I consider myself an unqualified life and relationship mentor, which basically means I lend a patient and empathetic ear to anyone and everyone who feels weighed down by some or the other issue in life.

And let me also take a bit of self-obsessed pride in the fact that my advice and reality check lectures have worked for many people.

A few days ago, while reading the drab newspaper, my mind drifted to the various problems that my friends, cousins and even random people share with me. They cover a wide range of issues, from career-related dilemmas to family problems to relationship issues to minor and major health-related concerns.

To my great surprise, all of them had a common pattern and connection, regardless of what problem they were facing.

What struck me was how emotionally and behaviourally fragile millennials are in terms of handling their life problems.

I agree that each one’s problem is big in his/her eyes, yet I feel that there is a certain amount of necessary vigour and strength our generation lacks.

Here are the reasons I deduced for our generation breaking so easily under the slightest amount of pressure:

We Don’t Know What Real Problems Are:

Many people slip into an emotional frenzy at the slightest of problems. Having an argument with a loved one, getting low marks on an assignment, reprimands from parents, etc. We tend to magnify these trivial occurrences in our heads and then view them as major issues to be sorted.

I then feel that our previous generations are not bluffing when they say, “Hame tumse zyada experience hai.” They indeed are double, maybe more our ages and have surely battled greater problems than the ones we lament about.

Thus they know what real problems indeed are and do not crib about the smaller turbulences as we do.

Not Having Known Greater Struggles:

This might sound like the above point but it isn’t so. We are accustomed to having been given everything on a platter. From the instant Maggi to the food we order online, to taking the elevator to save a few steps, to just copy-pasting our assignments when we are too lazy to write one.

Everything is just a click away.

Technology has made our lives so easy that we have almost become appendages of these gadgets. A day without our phones or microwave or Uber or Zomato feels paralysing.

I read once that our former PM Shastri-ji used to tie his books on his head and go to school due to lack of transportation. How many of us would not get panicky if told to walk to college or even the nearest market?

Also Read: Breakfast Babble: There Is No Difference Between Life And A Pencil

We’re The WhatsApp And FB Messenger Generation:

My parents often tell me how much they dislike WhatsApp and instant messaging sites like Instagram and Facebook. The reason being, that they give us an easy escape from making calls or meeting people face-to-face. Just drop a birthday or anniversary wish on text, with few cheesy emoticons and that does it all.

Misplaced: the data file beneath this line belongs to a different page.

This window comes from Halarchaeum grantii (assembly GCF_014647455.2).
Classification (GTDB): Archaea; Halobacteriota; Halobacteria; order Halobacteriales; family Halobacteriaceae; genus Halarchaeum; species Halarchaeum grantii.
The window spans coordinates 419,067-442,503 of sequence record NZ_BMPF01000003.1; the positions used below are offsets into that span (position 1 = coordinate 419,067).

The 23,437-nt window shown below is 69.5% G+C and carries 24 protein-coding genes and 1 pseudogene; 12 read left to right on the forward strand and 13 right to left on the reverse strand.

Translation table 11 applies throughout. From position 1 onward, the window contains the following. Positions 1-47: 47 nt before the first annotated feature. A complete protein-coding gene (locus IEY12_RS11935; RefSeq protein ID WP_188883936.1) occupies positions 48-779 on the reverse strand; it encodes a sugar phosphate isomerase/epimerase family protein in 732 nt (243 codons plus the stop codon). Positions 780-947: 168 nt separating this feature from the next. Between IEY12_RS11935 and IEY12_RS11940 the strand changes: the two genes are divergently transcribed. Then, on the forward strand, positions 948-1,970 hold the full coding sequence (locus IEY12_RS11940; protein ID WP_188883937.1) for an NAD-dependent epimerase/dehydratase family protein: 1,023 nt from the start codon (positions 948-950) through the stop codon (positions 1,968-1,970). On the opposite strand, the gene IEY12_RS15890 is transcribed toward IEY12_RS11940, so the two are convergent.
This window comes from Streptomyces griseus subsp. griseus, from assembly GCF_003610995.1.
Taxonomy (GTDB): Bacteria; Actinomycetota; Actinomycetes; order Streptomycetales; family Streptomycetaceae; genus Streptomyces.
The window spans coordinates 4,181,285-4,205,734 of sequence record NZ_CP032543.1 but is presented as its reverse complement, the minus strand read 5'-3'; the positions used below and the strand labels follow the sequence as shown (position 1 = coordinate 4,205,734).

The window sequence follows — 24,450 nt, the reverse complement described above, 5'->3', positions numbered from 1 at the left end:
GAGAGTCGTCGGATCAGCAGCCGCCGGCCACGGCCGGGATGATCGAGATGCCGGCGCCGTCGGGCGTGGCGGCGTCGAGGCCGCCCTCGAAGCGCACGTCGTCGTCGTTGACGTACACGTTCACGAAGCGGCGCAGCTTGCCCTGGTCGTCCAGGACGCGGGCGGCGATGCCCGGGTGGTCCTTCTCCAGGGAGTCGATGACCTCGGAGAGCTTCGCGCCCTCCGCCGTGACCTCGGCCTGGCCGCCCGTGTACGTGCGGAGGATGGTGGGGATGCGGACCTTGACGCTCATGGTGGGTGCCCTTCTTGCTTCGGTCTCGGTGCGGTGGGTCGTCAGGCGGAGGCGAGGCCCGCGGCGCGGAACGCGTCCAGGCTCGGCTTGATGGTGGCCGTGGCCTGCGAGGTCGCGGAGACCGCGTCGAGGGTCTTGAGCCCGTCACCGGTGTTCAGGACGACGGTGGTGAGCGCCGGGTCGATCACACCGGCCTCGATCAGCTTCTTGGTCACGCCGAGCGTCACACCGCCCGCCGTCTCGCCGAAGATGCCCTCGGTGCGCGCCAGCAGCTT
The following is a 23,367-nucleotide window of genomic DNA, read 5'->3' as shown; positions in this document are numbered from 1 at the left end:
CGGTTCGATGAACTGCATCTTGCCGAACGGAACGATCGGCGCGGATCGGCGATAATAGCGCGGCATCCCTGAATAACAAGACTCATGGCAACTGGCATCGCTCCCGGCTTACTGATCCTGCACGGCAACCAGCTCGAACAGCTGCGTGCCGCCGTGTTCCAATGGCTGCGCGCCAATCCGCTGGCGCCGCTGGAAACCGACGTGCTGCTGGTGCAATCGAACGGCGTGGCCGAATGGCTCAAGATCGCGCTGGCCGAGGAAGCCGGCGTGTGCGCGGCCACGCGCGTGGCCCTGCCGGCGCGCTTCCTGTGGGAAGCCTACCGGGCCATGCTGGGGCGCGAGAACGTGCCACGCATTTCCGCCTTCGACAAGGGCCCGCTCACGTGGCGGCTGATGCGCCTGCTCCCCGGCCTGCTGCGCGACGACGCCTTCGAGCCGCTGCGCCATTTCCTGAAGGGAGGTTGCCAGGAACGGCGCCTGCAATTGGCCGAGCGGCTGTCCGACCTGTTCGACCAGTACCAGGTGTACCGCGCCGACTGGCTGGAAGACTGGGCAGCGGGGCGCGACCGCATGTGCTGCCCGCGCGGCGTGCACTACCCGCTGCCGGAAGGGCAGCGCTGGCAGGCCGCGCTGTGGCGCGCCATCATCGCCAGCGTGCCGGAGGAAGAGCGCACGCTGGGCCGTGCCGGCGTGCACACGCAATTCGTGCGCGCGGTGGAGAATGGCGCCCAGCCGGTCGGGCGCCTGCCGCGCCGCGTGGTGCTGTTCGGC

Similarly, breaking relationships has been made so convenient in this generation. So many youngsters are taking to just texts for breaking up as it saves the efforts of facing the other person and owning to the consequences of your actions. Feel suffocated or falling out of love, just say it over text.

Vanity And Shrugging Off Responsibility Of Our Actions

You might or might not agree with me, but I feel that our generation is increasingly becoming vain. We often feel that we know the best for ourselves and that those who advise us don’t make much sense as they haven’t been in our shoes.

Then, we very easily turn away from our actions. Something turns sour or goes south; we are ever ready to blame it on external factors. It is tough to accept our follies and running away from the havoc we create is an easier option.

To sum up, our confident and progressive millennials need to look inwards and work on their mental and emotional development.

Besides, every problem does have a solution and things are often better in real than our hyped imagination. Assessing the problem at hand and its possible consequences would be better than sulking about them.

And befriending our own selves is one thing we need to do, as we are our own encouragement and support system in tackling any issue at hand!

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Sources: Blogger’s Own Views

Connect With Blogger At: @Rhetorician_rc

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  1. Agreed! I was born in 83 and graduated in 2001. We didn’t have cell phones unless we were rich basically and pay phones were how we really communicated if we were home or in person. We didn’t have all of the social media pressure or the pressure of vanity and online faking moments to seem popular or to appear to have lots of friends and money. We actually communicated. We got bullied and beat up too but suicide didn’t cross our minds as a solution now it seems like the 1st or 2nd choice. Parents aren’t parenting they are being friends and not standing up for their kids as much ..like the communication between parents, kids, and their kid’s schools seem to be disconnected. Everyone films during emergencies but doesn’t help or call 911. There is so much wrong with this generation. Parents don’t have enough expectations that they actually enforce. No one is teaching teens how to prepare to be successful adults. Tv and games are super violent and kids aren’t equipped to realize dead on TV is just a mirage but dead in real life is permanent so they lack understanding empathy and respect for human life. Basically everything is wrong with this generation


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